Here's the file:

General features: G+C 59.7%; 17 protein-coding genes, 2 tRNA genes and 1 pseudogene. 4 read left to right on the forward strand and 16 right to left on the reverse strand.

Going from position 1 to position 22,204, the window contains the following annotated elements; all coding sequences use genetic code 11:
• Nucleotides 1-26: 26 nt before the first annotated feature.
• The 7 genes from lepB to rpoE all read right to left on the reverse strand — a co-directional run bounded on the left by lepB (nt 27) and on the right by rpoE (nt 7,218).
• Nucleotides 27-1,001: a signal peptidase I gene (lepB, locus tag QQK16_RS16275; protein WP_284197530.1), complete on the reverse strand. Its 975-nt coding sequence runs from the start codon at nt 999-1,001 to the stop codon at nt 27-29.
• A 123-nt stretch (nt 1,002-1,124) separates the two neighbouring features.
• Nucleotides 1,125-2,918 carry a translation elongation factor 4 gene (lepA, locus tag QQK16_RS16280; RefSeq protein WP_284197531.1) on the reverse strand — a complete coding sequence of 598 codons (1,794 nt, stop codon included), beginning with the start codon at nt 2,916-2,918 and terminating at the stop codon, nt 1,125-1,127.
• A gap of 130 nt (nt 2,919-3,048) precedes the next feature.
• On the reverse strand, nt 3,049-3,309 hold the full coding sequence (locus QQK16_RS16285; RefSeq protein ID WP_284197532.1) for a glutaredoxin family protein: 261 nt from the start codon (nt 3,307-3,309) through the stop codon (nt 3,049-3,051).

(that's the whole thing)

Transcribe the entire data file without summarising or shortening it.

General features: G+C 59.7%; 17 protein-coding genes, 2 tRNA genes and 1 pseudogene. 4 read left to right on the forward strand and 16 right to left on the reverse strand.

Going from position 1 to position 22,204, the window contains the following annotated elements; all coding sequences use genetic code 11:
• Nucleotides 1-26: 26 nt before the first annotated feature.
• The 7 genes from lepB to rpoE all read right to left on the reverse strand — a co-directional run bounded on the left by lepB (nt 27) and on the right by rpoE (nt 7,218).
• Nucleotides 27-1,001: a signal peptidase I gene (lepB, locus tag QQK16_RS16275; protein WP_284197530.1), complete on the reverse strand. Its 975-nt coding sequence runs from the start codon at nt 999-1,001 to the stop codon at nt 27-29.
• A 123-nt stretch (nt 1,002-1,124) separates the two neighbouring features.
• Nucleotides 1,125-2,918 carry a translation elongation factor 4 gene (lepA, locus tag QQK16_RS16280; RefSeq protein WP_284197531.1) on the reverse strand — a complete coding sequence of 598 codons (1,794 nt, stop codon included), beginning with the start codon at nt 2,916-2,918 and terminating at the stop codon, nt 1,125-1,127.
• A gap of 130 nt (nt 2,919-3,048) precedes the next feature.
• On the reverse strand, nt 3,049-3,309 hold the full coding sequence (locus QQK16_RS16285; RefSeq protein ID WP_284197532.1) for a glutaredoxin family protein: 261 nt from the start codon (nt 3,307-3,309) through the stop codon (nt 3,049-3,051).